Some argue that we have a moral responsibility for future generations, but others ask: how do we know what they would want? Writer Charles C. Mann explores the confusing ethics of acting on global warming.
Every few years the Intergovernmental Panel on Climate Change (IPCC) issues a set of multivolume reports that attempt to portray the state of the science on climate change. In 2013, it put together a consensus projection of how sea level would be affected by a variety of factors, including the melting of glaciers in Greenland, the shrinking of the Arctic ice cap, and the fact that water expands as it gets warmer (the increase is slight, but it adds up when extended across the whole globe). Taken together, these would push up the sea roughly 28 inches by 2100. Antarctica, the biggest ice mass, would remain more or less intact, contributing only one to three inches to the total. This idea seemed borne out by the facts, but the IPCC also thought that scientists needed to look more closely, just to be sure.
Researchers Rob DeConto and David Pollard went on to perform that analysis, which was published in Nature in March 2016. They said there was a chance that Antarctica could fall apart by 2100, and therefore the seas could rise higher and faster than the IPCC imagined possible. “For a geophysicist, what’s going on is stunning,” DeConto told me. “We used to believe these systems needed thousands of years to make these shifts. Instead it’s happening so fast that it’s terrifying. Conceivably, you could start seeing truly bad effects in a hundred years.”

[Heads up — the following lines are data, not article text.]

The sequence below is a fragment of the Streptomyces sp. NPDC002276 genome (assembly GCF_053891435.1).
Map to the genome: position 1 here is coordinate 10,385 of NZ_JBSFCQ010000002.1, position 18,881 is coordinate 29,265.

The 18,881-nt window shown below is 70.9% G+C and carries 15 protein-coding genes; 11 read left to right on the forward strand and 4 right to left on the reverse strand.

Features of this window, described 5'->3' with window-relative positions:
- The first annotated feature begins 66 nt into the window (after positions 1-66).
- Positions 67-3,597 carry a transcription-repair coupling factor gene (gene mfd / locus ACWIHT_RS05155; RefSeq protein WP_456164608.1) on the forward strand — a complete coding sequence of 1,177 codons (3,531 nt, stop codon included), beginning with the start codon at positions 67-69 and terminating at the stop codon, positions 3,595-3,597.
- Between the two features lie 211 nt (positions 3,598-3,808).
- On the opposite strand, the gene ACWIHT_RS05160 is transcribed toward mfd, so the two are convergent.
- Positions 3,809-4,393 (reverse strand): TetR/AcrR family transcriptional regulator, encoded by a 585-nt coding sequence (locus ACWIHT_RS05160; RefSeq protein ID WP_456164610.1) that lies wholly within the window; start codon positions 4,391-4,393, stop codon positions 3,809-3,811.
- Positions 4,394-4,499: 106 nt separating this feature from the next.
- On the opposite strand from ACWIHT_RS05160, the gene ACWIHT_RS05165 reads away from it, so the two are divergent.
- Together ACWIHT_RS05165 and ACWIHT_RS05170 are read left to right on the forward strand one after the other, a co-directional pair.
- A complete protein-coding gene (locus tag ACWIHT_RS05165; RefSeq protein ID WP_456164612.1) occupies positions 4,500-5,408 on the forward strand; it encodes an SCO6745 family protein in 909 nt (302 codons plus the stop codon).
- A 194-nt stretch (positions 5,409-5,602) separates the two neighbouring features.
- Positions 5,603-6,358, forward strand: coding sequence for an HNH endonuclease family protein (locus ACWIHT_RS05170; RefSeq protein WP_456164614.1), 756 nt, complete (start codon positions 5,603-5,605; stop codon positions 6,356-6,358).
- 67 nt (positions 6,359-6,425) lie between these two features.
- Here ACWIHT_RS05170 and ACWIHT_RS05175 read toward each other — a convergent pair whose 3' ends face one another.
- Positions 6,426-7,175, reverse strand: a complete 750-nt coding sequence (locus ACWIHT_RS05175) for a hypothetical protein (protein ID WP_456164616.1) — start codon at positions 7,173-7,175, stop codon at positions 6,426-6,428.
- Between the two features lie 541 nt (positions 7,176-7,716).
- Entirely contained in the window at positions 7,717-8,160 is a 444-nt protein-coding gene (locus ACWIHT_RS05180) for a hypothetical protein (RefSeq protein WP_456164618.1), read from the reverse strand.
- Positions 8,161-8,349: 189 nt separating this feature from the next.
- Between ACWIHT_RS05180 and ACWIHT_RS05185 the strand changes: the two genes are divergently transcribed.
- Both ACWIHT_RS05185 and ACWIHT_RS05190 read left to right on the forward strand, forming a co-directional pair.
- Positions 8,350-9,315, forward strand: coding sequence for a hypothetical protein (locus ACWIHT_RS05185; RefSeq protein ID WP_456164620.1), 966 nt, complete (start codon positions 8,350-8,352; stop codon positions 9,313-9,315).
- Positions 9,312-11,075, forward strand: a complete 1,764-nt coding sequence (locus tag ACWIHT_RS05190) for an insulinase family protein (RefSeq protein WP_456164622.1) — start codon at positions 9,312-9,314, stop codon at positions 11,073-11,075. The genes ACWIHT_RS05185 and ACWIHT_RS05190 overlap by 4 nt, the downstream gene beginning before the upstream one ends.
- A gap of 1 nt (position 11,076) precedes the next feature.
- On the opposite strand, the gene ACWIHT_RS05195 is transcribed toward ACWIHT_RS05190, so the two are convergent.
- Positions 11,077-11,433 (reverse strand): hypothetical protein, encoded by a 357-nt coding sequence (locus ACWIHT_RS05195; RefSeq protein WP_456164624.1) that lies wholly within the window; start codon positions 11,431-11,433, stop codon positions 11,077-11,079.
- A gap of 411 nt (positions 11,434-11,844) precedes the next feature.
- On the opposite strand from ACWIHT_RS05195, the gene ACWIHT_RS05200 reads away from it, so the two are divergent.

And this is one of the great difficulties in thinking about climate change: what seems terrifyingly fast on the geological scale is unfathomably long on the human scale. By “truly bad effects” DeConto meant flooded coasts, vanished islands, awful droughts and, maybe, storms of unprecedented power. But even if these occur in the time he fears — even if they transpire in the geologically insignificant span of a century — they will not be seen by him or me. Quite possibly, every person who reads these sentences will be dead before they occur, as will most of their children. How many governments make plans for such long-term contingencies? How many families do? How can we think about such long-range effects?
“The problems of climate change,” says the philosopher Dale Jamieson, “swamp the machinery of morality.”
By our actions today (burning fossil fuels), the argument is, we are dumping problems (drought, sea-level rise) on tomorrow. On the one hand, forcing other people to clean up our mess violates basic notions of fairness. On the other hand, actually preventing climate-change problems would require societies today to make investments, some costly, to benefit people in the faraway future. It’s like asking teenagers to save for their grandchildren’s retirement. Not many would do it. Would they be wrong? The harder one looks at the problem, the more confusing it seems. “The problems of climate change,” says the New York University philosopher Dale Jamieson, “swamp the machinery of morality.”
The basis for arguing for action on climate change is the belief that we have a moral responsibility to people in the future. But this is asking one group of people to make wrenching changes to help a completely different set of people to whom they have no tangible connection. Indeed, this other set of people doesn’t exist. There is no way to know what those hypothetical future people will want.
Picture Manhattan Island in the 17th century. Suppose its original inhabitants, the Lenape, could determine its fate, in perfect awareness of future outcomes. In this fanciful situation, the Lenape know that Manhattan could end up hosting some of the world’s great storehouses of culture. All will give pleasure and instruction to countless people. But the Lenape also know that creating this cultural mecca will involve destroying a diverse and fecund ecosystem. I suspect the Lenape would have kept their rich, beautiful homeland. If so, would they have wronged the present?